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Mac Crypto Trojan Horse Discovered, Apple Chips A Rich Target

Summary:
Minneapolis-based cybersecurity firm Jamf Threat Labs found a crypto-jacking program well hidden in pirated copies of Apple’s Final Cut Pro. Jamf warns Apple chip speed will make Macs increasingly popular targets for malware attacks. In its report, Jamf said: “During routine monitoring of our threat detections in the wild, we encountered an alert indicating XMRig usage, a command-line crypto-mining tool. While XMRig is commonly used for legitimate purposes, its adaptable, open-source design has also made it a popular choice for malicious actors.” The Apple software cybersecurity company found that unauthorized copies of Apple video editing software are a Trojan Horse. Unbeknownst to any petty cyber thieves who pirated the Apple software, it was running XMRig to mine crypto

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Minneapolis-based cybersecurity firm Jamf Threat Labs found a crypto-jacking program well hidden in pirated copies of Apple’s Final Cut Pro. Jamf warns Apple chip speed will make Macs increasingly popular targets for malware attacks.

In its report, Jamf said:

“During routine monitoring of our threat detections in the wild, we encountered an alert indicating XMRig usage, a command-line crypto-mining tool. While XMRig is commonly used for legitimate purposes, its adaptable, open-source design has also made it a popular choice for malicious actors.”

The Apple software cybersecurity company found that unauthorized copies of Apple video editing software are a Trojan Horse. Unbeknownst to any petty cyber thieves who pirated the Apple software, it was running XMRig to mine crypto using their computer.

Report Warns Crypto Malware for Macs Will Be More Prevalent

The Jamf report continues:

“This particular instance was of interest to us as it was executed under the guise of the Apple-developed video editing software, Final Cut Pro. Further investigation revealed that this malicious version of Final Cut Pro contained a modification unauthorized by Apple that was executing XMRig in the background.”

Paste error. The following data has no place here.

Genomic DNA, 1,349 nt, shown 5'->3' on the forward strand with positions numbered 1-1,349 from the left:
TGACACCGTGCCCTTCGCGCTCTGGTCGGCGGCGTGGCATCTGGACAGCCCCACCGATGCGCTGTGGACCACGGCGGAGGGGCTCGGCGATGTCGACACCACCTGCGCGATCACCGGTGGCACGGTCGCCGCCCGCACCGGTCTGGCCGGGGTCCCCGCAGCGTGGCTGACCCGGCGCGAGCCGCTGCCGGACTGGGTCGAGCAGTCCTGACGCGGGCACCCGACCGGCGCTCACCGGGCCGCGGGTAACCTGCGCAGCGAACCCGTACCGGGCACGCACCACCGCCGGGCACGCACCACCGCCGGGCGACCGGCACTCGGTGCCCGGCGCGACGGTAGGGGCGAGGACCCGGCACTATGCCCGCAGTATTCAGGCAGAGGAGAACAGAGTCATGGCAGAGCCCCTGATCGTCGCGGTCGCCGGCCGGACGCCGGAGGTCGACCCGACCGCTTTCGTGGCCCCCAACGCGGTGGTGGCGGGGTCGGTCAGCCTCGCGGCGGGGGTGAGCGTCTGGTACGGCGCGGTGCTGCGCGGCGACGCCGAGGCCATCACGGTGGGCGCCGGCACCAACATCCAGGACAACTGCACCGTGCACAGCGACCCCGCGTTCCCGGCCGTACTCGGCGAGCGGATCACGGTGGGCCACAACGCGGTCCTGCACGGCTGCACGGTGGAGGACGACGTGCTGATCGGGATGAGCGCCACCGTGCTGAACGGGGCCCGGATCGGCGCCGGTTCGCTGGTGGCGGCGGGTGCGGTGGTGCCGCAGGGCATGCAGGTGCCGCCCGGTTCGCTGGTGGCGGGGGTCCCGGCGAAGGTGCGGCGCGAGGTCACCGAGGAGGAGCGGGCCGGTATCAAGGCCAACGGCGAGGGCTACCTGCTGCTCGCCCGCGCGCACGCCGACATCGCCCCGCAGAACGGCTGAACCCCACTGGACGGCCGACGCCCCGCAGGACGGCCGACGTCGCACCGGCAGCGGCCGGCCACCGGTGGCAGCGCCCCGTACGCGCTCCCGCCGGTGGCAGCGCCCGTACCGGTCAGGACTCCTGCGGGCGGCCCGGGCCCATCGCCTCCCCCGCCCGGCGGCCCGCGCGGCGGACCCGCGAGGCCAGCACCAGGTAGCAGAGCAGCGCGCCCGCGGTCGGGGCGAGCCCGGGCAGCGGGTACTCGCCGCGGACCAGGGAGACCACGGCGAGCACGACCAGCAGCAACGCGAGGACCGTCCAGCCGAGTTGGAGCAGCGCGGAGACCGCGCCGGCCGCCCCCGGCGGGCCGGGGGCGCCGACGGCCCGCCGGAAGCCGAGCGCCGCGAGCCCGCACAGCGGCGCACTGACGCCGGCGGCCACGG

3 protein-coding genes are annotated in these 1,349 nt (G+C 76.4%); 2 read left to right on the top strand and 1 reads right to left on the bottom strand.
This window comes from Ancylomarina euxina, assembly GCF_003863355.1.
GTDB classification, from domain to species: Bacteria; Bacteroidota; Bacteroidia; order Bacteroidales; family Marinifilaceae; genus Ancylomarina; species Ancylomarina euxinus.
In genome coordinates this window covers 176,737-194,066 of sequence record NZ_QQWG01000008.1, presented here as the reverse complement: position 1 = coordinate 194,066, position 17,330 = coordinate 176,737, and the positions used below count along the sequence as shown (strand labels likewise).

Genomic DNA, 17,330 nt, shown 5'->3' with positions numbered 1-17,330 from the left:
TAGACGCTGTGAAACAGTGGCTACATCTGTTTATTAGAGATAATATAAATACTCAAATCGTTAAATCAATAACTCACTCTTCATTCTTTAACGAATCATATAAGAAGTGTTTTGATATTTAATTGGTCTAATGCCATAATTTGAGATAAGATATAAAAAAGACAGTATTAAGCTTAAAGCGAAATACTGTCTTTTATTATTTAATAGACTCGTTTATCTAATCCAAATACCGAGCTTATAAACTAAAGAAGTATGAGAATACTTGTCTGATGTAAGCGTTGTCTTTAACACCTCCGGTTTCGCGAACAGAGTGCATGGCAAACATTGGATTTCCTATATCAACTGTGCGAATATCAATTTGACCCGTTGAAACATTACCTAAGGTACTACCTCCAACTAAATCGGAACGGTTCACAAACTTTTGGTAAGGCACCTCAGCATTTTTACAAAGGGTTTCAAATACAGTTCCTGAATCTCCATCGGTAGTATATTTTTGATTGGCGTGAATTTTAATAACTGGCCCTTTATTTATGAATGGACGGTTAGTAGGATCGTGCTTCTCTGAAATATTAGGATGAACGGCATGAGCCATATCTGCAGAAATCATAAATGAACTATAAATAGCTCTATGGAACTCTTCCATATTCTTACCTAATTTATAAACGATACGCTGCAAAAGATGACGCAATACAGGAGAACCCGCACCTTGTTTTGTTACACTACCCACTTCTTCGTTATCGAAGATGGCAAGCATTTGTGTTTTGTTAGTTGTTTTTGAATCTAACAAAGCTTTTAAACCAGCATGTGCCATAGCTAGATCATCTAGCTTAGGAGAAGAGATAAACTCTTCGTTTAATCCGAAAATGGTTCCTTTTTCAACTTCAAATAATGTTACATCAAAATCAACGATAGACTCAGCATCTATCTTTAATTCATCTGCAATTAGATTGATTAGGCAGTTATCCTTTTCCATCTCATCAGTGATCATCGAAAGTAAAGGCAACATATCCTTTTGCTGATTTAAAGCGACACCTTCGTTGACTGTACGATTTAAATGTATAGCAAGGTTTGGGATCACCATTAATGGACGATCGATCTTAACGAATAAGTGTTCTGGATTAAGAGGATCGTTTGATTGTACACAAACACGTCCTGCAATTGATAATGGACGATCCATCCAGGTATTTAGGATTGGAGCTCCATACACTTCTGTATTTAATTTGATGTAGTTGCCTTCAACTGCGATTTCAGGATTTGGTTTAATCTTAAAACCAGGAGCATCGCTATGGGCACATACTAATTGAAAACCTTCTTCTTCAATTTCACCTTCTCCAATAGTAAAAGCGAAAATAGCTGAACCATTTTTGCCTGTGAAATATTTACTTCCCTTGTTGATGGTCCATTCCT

The security firm warns “cryptojacking” malware will become an increasingly prevalent threat for Mac users with the power of Apple ARM processors today.

Adware has traditionally been the most widespread type of macOS malware, but cryptojacking, a stealthy and large-scale crypto-mining scheme, is becoming increasingly prevalent. Given that crypto-mining requires a significant amount of processing power, it is likely that the ongoing advancements in Apple ARM processors will make macOS devices even more attractive targets for cryptojacking.”

Apple’s M1 16-core Neural Engine processor is capable of 11 trillion operations per second. That represents a 15x increase in machine learning performance over earlier M1s.

What makes Apple chips so fast?

It’s a Volume Game

Pro Tools Experts explains:

“The M1 isn’t just a processor chip, its what is called a System-on-a-Chip or SoC for short. What that means is, that unlike computers to date, where the components that make up a computer are individual parts mounted on a motherboard, an SoC, like the Apple M1, brings together an 8-core CPU, 8-core GPU (7-core in some MacBook Air models), unified memory, SSD controller, image signal processor, Secure Enclave, on one chip.”

Like the most powerful mass-production GPUs on the market today, Apple Silicon can actually squeeze out small profits by doing some cryptocurrency mining.

Back in Nov 2021, 9to5Mac ran some numbers on using a MacBook Pro to mine cryptocurrency when you’re not using it and concluded after electricity costs, it might make something like 42 cents a day.

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